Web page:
Metal Finishing Guide Book

2011-2012 Surface Finishing Guidebook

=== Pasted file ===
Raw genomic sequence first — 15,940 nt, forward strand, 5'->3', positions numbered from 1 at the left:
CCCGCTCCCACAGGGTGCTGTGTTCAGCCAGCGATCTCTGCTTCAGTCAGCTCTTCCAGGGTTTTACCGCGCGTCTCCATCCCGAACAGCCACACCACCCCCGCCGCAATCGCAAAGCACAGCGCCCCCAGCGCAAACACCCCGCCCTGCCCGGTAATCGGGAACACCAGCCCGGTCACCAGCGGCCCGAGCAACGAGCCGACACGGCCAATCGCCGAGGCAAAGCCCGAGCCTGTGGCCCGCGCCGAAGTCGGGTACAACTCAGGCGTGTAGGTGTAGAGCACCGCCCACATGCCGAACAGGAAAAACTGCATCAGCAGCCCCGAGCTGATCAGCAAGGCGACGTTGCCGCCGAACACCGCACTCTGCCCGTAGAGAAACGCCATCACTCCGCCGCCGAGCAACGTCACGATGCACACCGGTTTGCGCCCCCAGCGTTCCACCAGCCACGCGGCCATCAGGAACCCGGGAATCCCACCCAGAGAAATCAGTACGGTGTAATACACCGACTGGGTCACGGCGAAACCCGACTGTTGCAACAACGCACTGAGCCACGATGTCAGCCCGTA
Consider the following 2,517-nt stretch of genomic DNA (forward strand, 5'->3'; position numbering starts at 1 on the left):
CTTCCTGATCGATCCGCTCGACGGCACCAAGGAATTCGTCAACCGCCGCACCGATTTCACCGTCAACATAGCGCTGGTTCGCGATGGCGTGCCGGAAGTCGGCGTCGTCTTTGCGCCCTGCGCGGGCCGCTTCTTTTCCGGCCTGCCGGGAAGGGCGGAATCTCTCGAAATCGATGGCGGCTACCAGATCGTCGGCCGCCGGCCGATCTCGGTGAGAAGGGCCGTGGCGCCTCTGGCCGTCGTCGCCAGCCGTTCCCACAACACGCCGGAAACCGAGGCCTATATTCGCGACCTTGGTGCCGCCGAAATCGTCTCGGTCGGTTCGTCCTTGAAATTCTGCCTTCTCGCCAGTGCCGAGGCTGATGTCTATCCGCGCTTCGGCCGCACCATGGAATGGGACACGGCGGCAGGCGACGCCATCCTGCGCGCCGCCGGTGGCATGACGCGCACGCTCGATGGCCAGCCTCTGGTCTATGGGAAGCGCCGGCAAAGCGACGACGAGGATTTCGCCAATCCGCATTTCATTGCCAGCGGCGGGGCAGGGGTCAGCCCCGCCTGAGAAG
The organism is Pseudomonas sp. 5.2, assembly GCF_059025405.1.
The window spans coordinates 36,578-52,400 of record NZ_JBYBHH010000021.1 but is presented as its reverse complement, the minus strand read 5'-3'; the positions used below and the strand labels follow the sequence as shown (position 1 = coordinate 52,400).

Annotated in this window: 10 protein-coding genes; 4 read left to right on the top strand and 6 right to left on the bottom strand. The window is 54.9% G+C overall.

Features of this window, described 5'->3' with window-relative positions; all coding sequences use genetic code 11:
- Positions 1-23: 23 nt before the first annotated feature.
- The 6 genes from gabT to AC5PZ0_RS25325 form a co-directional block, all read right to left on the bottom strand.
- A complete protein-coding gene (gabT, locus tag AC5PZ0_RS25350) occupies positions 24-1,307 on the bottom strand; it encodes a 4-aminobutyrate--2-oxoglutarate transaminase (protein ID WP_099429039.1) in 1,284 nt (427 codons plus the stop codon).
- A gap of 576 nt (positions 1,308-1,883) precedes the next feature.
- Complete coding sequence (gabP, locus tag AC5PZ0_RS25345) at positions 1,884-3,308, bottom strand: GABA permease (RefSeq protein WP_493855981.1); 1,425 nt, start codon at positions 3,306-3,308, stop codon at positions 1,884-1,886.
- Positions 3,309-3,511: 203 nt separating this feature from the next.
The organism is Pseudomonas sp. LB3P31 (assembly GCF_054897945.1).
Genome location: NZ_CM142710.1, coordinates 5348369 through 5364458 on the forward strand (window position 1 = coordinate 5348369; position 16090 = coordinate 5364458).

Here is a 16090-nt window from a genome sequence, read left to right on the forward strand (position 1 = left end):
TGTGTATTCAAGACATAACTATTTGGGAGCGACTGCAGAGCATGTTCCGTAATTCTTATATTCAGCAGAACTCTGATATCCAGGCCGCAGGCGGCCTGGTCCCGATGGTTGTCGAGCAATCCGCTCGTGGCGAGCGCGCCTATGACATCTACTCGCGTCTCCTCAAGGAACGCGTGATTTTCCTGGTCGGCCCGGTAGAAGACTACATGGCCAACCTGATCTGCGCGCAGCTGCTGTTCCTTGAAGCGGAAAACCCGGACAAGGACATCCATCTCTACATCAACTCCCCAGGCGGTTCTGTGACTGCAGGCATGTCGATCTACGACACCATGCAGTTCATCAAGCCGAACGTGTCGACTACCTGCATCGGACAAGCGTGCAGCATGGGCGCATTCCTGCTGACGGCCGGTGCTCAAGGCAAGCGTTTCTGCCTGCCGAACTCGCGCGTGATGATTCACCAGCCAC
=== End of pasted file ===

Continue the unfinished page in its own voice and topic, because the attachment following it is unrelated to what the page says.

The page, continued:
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tridges of 10 µm down to 1 µm will have a dirt-holding capacity of perhaps 3 oz to less than 0.5 oz. These figures merely indicate that the coarser cartridges have greater dirt-holding capacity, are more economical to use, and can be used longer before replacement. Also, as pointed out earlier, dirt loads vary from tank to tank, and cartridges should be selected according to the individual requirements. A dense cartridge having less dirt-holding capacity will load up more quickly, increasing the pres- sure differential and, therefore, reducing the flow (Fig. 5). Using coarser cartridges (greater than 30 µm on zinc, for example) that have greater dirt-holding capac- ity and a longer service life may make it possible to clarify the plating tank more quickly because of the high obtainable flow rate. This will be accom- plished at less cost. Usually two cartridges (three on zinc, tin, and cadmium) are recommended for each 100 gal of tank capacity. The pump should provide a pumping rate of at least 100 gph (two tank turnovers per hour) for each cartridge. Usually, a cartridge life of 6 weeks on nickel or 4 weeks on zinc can be expected, with some tanks running as long as 12 weeks; however, much depends upon dirt load, hours of plating, and so on. With cartridges, a higher dirt load can be retained in the filter chamber because of the coarseness of the filter media. Higher flow rates can usually be employed during the entire lifespan of the cartridge. This is due, in part, to the higher head pressures of pumps employed without chancing the rupture of a cartridge. Since all of the dirt is retained on and in the cartridge, the cartridge filter can be turned off and on at will, unless the cartridges are precoated. Cartridges are changed with very little maintenance expense and no solution loss; however, sim- plicity of use is perhaps the most predominant single factor in their selection. Precoat Filters Precoated filters consist of a membrane (leaf, sleeve, or screen) such as paper, cloth, ceramic, sintered metal, wire mesh, or wound cartridges. These membranes sup- port the diatomite or fibrous-type filter aid, which has been mixed in a slurry of water or plating solution and picked up by the membrane openings. The dirt is retained on the outer surface of the cake. When the pressure has increased and the flow rate has decreased to a point where filtration is no longer efficient, the dirt and cake are washed from the membrane. Paper membranes are discarded and replaced. The ability to obtain long runs is dependent upon proper selection of the foun- dation media, coupled with a coarser-than-usual nonfibrous-type filter aid (to be used where possible). Periodic (daily, if necessary) additions of small quantities of filter aid should be made to lengthen the cycle between servicing. The dirt-hold- ing capacity of this type of filter is usually measured in square feet of filter sur- face. (If the standard 2.5 x 10-in. long cartridge is used, its outer surface when pre- coated would be equivalent to about 0.50 to 0.67 ft2 of area.) Flow rate and dirt-holding capacity of the various precoated membranes or cartridges would be about equal. Before precoating, the operator should know or determine the filtration area to be covered. The amount of filter aid used depends on its type and on the solu- tion being filtered. Generally, 0.5 to 2 oz/ft2 of filter is sufficient. The manufac- turer's recommendations for type and amount of filter aid should be followed if optimum results are to be obtained. A slurry of filter aid and plating solution or water is mixed in a separate container or in a slurry tank, which may be an inte- gral part of the filtration system. The slurry is then caused to flow through the 603

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